Regarding the sophomore core…Cowan has been an offensive force at point and had a terrific weekend in Florida defensively against a couple of quality point guards. He needs to turn the ball over less and he knows it. Kevin Huerter needs to hunt more shots. He is unselfish to a fault and can give this team a different element when looking to get those shots. Justin Jackson has been frustratingly enigmatic. You have to give him credit for continuing to rebound as he has (particularly defensively) but he has looked lost offensively for much of the first three weeks. I know he wants to play on the wing and I totally understand why. Yet this team is better off when the two freshmen and three sophomores are on the floor and that puts JJ at the power forward spot. He’ll still get his opportunities there – probably even more than his share of them. The one thing that each of the sophomore class has in common is that they have to stop turning it over at the pace we are seeing right now.
You have to really like what senior center Michal Cekovsky is giving his team right now. He is healthy and playing with confidence on both ends. He offers a nice contrast to Bruno that opponents have to account for. The same holds true for redshirt junior Dion Wiley. He is healthy and playing with confidence. His stat line of 9 points (3/3 shooting, 4 assists and 3 rebounds) against New Mexico is a stat line I would take from him 24/7. The rest of the Terp rotation – Sean Obi, Iven Bender and Jared Nickens- just has to stay ready. If you decide that the team is better with Jackson at the four spot then that means limited minutes to split at the 5 for Obi or Bender given that Bruno and Ceko will get their share. The same is true on the wing. If Morsell gets over his hamstring issue and gets healthy then the opportunities for Nickens might be minimal. Then again, things happen during the course of the season you could never have predicted.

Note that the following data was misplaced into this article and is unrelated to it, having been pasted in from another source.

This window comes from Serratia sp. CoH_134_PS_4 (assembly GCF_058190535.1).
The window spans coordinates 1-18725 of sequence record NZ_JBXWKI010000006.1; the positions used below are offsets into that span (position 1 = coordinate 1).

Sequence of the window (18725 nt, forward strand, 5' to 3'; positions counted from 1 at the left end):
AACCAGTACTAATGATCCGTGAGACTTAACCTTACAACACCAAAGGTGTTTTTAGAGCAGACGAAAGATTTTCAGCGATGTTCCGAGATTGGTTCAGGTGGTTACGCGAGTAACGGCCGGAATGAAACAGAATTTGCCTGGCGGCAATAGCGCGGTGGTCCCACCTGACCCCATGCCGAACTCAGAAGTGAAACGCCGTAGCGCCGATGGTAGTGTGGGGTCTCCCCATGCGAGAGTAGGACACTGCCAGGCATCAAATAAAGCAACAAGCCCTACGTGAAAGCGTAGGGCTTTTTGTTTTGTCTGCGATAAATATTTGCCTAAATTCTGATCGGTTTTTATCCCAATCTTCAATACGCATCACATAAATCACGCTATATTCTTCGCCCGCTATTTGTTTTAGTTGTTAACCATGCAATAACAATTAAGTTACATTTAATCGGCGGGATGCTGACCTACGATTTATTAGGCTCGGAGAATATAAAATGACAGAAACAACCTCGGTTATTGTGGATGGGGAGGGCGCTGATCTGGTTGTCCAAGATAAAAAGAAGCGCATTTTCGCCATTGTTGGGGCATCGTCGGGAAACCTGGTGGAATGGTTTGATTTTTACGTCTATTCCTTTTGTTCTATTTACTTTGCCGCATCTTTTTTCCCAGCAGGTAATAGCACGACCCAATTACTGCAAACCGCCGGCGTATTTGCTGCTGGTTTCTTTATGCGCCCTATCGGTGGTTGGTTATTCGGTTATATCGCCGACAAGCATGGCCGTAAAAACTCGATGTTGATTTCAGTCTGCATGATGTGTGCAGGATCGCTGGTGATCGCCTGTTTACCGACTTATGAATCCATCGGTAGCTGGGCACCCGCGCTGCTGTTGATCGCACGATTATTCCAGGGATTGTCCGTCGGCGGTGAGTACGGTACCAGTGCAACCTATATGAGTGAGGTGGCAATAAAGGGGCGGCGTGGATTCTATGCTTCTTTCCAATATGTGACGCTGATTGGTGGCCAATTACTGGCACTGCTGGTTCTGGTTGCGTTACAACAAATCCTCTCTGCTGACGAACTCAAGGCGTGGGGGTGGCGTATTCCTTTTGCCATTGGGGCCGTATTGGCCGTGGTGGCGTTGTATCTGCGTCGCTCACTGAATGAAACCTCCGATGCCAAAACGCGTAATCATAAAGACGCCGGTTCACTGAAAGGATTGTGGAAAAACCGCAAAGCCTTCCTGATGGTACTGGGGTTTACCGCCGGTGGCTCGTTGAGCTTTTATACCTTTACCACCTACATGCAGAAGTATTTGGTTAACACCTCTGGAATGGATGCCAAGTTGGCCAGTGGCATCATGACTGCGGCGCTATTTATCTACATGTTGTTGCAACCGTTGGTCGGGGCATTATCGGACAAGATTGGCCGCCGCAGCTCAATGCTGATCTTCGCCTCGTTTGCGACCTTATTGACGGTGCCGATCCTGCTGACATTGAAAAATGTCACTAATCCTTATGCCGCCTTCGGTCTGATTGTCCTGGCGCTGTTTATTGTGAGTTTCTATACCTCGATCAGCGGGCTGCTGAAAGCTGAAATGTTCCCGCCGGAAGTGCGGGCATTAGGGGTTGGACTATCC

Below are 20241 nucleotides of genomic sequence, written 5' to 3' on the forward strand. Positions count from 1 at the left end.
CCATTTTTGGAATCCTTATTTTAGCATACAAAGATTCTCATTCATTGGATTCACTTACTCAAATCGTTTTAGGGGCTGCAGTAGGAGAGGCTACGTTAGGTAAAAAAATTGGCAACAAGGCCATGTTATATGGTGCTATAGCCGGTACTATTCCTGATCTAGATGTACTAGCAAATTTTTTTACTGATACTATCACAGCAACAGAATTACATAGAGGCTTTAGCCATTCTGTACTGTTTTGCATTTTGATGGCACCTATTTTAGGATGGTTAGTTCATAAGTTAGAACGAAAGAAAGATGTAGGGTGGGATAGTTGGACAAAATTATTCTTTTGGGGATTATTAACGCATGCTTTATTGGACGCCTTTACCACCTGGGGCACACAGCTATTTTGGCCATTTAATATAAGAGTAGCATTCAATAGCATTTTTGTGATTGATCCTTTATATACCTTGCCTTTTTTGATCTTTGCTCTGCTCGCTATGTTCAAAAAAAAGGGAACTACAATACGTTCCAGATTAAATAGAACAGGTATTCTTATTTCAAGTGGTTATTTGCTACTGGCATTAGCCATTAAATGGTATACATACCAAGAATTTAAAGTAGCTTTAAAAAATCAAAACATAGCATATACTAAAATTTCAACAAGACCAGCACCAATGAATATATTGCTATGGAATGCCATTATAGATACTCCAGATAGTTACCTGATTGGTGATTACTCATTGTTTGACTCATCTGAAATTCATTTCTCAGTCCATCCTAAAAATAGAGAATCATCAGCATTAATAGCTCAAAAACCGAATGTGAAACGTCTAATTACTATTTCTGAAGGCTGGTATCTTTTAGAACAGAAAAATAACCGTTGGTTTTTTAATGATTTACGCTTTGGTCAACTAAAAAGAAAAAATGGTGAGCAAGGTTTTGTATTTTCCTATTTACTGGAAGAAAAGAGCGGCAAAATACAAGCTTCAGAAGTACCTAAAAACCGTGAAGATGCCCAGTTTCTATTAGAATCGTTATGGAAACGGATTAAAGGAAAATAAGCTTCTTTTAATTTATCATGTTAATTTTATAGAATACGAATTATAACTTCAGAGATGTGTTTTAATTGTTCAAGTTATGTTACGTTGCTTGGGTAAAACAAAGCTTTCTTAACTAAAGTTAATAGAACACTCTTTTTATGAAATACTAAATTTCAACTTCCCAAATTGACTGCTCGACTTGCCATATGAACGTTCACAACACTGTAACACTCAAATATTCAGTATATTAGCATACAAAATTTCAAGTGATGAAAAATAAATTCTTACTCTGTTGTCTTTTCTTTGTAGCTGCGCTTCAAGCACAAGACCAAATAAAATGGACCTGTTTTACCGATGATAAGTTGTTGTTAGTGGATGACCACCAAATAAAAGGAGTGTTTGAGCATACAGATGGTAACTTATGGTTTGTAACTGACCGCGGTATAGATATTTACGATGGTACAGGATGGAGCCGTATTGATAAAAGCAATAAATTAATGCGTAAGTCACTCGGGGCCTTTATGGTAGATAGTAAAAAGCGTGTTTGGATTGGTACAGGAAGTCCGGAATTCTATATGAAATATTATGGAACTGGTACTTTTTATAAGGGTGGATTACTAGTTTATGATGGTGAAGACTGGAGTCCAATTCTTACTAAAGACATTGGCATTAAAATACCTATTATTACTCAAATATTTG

The week ahead offers a tremendous opportunity. First up are the Orange at the Carrier Dome in Syracuse. They may not offer up a Derrick Coleman or Pearl Washington (God rest his soul) on the current roster but they’d be a great win on the road against an ACC team that does not lose much in its own building.
On the other side of that are the biggest games of the fall against Purdue at home and Illinois on the road. The way the conference works now, with each team playing two games that first weekend in
December; it means that –if you handle your business- you could be in first place in the conference for a full month. Conversely, one bad weekend can pretty much ruin your Christmas.